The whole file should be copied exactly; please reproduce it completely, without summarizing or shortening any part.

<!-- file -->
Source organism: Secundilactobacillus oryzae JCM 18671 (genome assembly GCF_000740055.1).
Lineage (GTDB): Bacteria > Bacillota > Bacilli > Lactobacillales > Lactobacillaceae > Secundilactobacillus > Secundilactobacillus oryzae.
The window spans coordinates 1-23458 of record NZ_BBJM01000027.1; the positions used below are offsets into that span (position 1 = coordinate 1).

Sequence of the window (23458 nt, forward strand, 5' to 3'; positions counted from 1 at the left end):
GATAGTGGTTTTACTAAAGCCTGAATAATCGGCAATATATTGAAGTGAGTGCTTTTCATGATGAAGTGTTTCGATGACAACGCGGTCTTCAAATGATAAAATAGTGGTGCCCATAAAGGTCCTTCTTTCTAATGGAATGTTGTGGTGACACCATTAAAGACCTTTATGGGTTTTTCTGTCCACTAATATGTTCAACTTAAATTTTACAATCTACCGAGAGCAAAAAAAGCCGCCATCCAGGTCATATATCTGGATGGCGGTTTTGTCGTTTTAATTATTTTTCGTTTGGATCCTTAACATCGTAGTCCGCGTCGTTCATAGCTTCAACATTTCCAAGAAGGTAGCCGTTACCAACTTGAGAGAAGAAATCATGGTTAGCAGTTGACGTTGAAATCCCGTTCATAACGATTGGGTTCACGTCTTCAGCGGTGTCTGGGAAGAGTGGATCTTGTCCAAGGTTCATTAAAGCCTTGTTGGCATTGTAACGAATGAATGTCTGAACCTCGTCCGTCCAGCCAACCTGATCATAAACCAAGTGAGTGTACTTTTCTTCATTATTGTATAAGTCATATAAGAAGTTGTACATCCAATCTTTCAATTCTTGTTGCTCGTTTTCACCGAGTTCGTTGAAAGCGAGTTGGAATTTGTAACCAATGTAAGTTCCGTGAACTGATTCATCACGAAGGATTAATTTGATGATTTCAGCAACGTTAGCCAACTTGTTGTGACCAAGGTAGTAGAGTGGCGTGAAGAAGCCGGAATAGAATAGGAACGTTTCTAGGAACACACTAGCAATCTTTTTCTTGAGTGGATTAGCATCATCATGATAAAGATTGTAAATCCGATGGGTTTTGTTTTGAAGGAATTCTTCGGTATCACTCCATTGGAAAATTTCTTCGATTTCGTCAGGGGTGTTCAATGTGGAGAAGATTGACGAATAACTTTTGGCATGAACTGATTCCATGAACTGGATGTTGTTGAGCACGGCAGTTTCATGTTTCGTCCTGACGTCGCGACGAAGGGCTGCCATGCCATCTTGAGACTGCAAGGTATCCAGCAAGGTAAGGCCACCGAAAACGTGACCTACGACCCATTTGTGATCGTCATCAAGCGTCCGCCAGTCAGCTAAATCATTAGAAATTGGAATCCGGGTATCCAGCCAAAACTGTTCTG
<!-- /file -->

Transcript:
Source organism: Secundilactobacillus oryzae JCM 18671 (genome assembly GCF_000740055.1).
Lineage (GTDB): Bacteria > Bacillota > Bacilli > Lactobacillales > Lactobacillaceae > Secundilactobacillus > Secundilactobacillus oryzae.
The window spans coordinates 1-23458 of record NZ_BBJM01000027.1; the positions used below are offsets into that span (position 1 = coordinate 1).

Sequence of the window (23458 nt, forward strand, 5' to 3'; positions counted from 1 at the left end):
GATAGTGGTTTTACTAAAGCCTGAATAATCGGCAATATATTGAAGTGAGTGCTTTTCATGATGAAGTGTTTCGATGACAACGCGGTCTTCAAATGATAAAATAGTGGTGCCCATAAAGGTCCTTCTTTCTAATGGAATGTTGTGGTGACACCATTAAAGACCTTTATGGGTTTTTCTGTCCACTAATATGTTCAACTTAAATTTTACAATCTACCGAGAGCAAAAAAAGCCGCCATCCAGGTCATATATCTGGATGGCGGTTTTGTCGTTTTAATTATTTTTCGTTTGGATCCTTAACATCGTAGTCCGCGTCGTTCATAGCTTCAACATTTCCAAGAAGGTAGCCGTTACCAACTTGAGAGAAGAAATCATGGTTAGCAGTTGACGTTGAAATCCCGTTCATAACGATTGGGTTCACGTCTTCAGCGGTGTCTGGGAAGAGTGGATCTTGTCCAAGGTTCATTAAAGCCTTGTTGGCATTGTAACGAATGAATGTCTGAACCTCGTCCGTCCAGCCAACCTGATCATAAACCAAGTGAGTGTACTTTTCTTCATTATTGTATAAGTCATATAAGAAGTTGTACATCCAATCTTTCAATTCTTGTTGCTCGTTTTCACCGAGTTCGTTGAAAGCGAGTTGGAATTTGTAACCAATGTAAGTTCCGTGAACTGATTCATCACGAAGGATTAATTTGATGATTTCAGCAACGTTAGCCAACTTGTTGTGACCAAGGTAGTAGAGTGGCGTGAAGAAGCCGGAATAGAATAGGAACGTTTCTAGGAACACACTAGCAATCTTTTTCTTGAGTGGATTAGCATCATCATGATAAAGATTGTAAATCCGATGGGTTTTGTTTTGAAGGAATTCTTCGGTATCACTCCATTGGAAAATTTCTTCGATTTCGTCAGGGGTGTTCAATGTGGAGAAGATTGACGAATAACTTTTGGCATGAACTGATTCCATGAACTGGATGTTGTTGAGCACGGCAGTTTCATGTTTCGTCCTGACGTCGCGACGAAGGGCTGCCATGCCATCTTGAGACTGCAAGGTATCCAGCAAGGTAAGGCCACCGAAAACGTGACCTACGACCCATTTGTGATCGTCATCAAGCGTCCGCCAGTCAGCTAAATCATTAGAAATTGGAATCCGGGTATCCAGCCAAAACTGTTCTG